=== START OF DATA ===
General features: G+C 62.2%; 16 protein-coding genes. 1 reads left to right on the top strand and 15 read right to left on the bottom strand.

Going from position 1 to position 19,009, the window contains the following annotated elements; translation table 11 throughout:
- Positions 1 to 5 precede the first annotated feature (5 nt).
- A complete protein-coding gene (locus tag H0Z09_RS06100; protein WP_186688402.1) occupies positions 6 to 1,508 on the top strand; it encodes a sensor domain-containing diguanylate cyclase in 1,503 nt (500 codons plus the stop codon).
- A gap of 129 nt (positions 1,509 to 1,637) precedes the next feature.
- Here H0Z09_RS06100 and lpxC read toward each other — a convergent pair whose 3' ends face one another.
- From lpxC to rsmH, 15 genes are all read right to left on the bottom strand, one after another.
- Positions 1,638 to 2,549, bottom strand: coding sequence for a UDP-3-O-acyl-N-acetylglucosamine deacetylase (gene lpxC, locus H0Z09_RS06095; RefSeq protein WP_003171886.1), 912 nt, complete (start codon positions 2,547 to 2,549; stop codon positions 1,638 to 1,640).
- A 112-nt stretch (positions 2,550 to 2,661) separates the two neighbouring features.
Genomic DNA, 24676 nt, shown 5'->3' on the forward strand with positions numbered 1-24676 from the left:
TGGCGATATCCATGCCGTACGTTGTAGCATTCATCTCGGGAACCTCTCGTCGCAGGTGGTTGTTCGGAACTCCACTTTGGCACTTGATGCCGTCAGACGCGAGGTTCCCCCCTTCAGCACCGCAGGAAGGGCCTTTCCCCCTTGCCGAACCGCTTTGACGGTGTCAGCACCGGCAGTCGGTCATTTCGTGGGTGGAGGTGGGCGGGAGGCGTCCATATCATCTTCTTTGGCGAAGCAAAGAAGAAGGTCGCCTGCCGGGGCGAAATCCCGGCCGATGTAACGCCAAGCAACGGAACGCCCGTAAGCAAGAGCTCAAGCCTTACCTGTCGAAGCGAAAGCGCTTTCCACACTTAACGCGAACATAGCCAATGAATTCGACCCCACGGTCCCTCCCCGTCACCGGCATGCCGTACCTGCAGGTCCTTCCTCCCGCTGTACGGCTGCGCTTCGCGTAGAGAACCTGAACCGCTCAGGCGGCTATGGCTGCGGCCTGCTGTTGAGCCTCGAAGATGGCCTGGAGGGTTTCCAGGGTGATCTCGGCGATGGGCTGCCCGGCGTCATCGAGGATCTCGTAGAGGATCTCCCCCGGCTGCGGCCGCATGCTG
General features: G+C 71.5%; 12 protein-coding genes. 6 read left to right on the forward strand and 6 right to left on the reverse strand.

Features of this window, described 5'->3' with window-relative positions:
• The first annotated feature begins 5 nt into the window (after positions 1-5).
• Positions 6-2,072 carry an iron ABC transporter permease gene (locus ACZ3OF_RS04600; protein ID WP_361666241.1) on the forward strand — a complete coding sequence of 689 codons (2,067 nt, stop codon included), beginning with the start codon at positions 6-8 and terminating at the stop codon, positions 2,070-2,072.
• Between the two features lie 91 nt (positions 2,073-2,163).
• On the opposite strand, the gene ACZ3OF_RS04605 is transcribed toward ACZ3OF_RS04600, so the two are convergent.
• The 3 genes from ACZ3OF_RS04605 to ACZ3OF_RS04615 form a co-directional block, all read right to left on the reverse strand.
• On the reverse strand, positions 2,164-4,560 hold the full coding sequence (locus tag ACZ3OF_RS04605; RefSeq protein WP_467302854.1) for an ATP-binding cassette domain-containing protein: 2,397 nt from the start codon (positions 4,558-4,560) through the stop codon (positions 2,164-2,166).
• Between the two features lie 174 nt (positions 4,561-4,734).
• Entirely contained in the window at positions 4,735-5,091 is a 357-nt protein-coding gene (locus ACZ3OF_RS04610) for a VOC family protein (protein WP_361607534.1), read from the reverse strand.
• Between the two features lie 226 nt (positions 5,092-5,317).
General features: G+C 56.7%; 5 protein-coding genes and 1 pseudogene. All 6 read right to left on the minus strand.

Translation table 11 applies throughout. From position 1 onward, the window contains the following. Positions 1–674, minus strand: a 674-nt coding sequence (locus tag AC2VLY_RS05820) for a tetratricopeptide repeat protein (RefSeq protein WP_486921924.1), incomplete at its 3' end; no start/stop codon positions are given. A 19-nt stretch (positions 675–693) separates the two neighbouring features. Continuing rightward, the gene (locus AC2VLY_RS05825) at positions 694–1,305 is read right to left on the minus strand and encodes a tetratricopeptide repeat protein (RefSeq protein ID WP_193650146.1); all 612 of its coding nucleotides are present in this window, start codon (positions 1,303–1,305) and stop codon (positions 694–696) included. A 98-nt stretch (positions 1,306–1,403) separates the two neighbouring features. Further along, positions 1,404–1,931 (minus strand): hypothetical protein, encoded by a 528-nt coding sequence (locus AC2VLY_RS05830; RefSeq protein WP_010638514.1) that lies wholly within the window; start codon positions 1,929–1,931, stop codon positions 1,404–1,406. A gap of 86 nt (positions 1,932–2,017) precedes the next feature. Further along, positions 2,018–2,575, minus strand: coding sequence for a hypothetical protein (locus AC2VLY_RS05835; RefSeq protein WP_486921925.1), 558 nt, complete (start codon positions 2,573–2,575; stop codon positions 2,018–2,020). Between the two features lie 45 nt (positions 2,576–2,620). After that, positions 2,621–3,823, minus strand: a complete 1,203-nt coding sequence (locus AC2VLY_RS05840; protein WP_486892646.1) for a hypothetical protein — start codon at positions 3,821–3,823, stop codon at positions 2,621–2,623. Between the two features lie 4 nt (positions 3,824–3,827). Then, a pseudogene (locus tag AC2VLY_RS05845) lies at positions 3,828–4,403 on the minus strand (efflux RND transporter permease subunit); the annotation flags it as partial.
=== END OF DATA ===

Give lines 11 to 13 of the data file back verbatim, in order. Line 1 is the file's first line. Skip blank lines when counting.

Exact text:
TGGCGATATCCATGCCGTACGTTGTAGCATTCATCTCGGGAACCTCTCGTCGCAGGTGGTTGTTCGGAACTCCACTTTGGCACTTGATGCCGTCAGACGCGAGGTTCCCCCCTTCAGCACCGCAGGAAGGGCCTTTCCCCCTTGCCGAACCGCTTTGACGGTGTCAGCACCGGCAGTCGGTCATTTCGTGGGTGGAGGTGGGCGGGAGGCGTCCATATCATCTTCTTTGGCGAAGCAAAGAAGAAGGTCGCCTGCCGGGGCGAAATCCCGGCCGATGTAACGCCAAGCAACGGAACGCCCGTAAGCAAGAGCTCAAGCCTTACCTGTCGAAGCGAAAGCGCTTTCCACACTTAACGCGAACATAGCCAATGAATTCGACCCCACGGTCCCTCCCCGTCACCGGCATGCCGTACCTGCAGGTCCTTCCTCCCGCTGTACGGCTGCGCTTCGCGTAGAGAACCTGAACCGCTCAGGCGGCTATGGCTGCGGCCTGCTGTTGAGCCTCGAAGATGGCCTGGAGGGTTTCCAGGGTGATCTCGGCGATGGGCTGCCCGGCGTCATCGAGGATCTCGTAGAGGATCTCCCCCGGCTGCGGCCGCATGCTG
General features: G+C 71.5%; 12 protein-coding genes. 6 read left to right on the forward strand and 6 right to left on the reverse strand.

Features of this window, described 5'->3' with window-relative positions: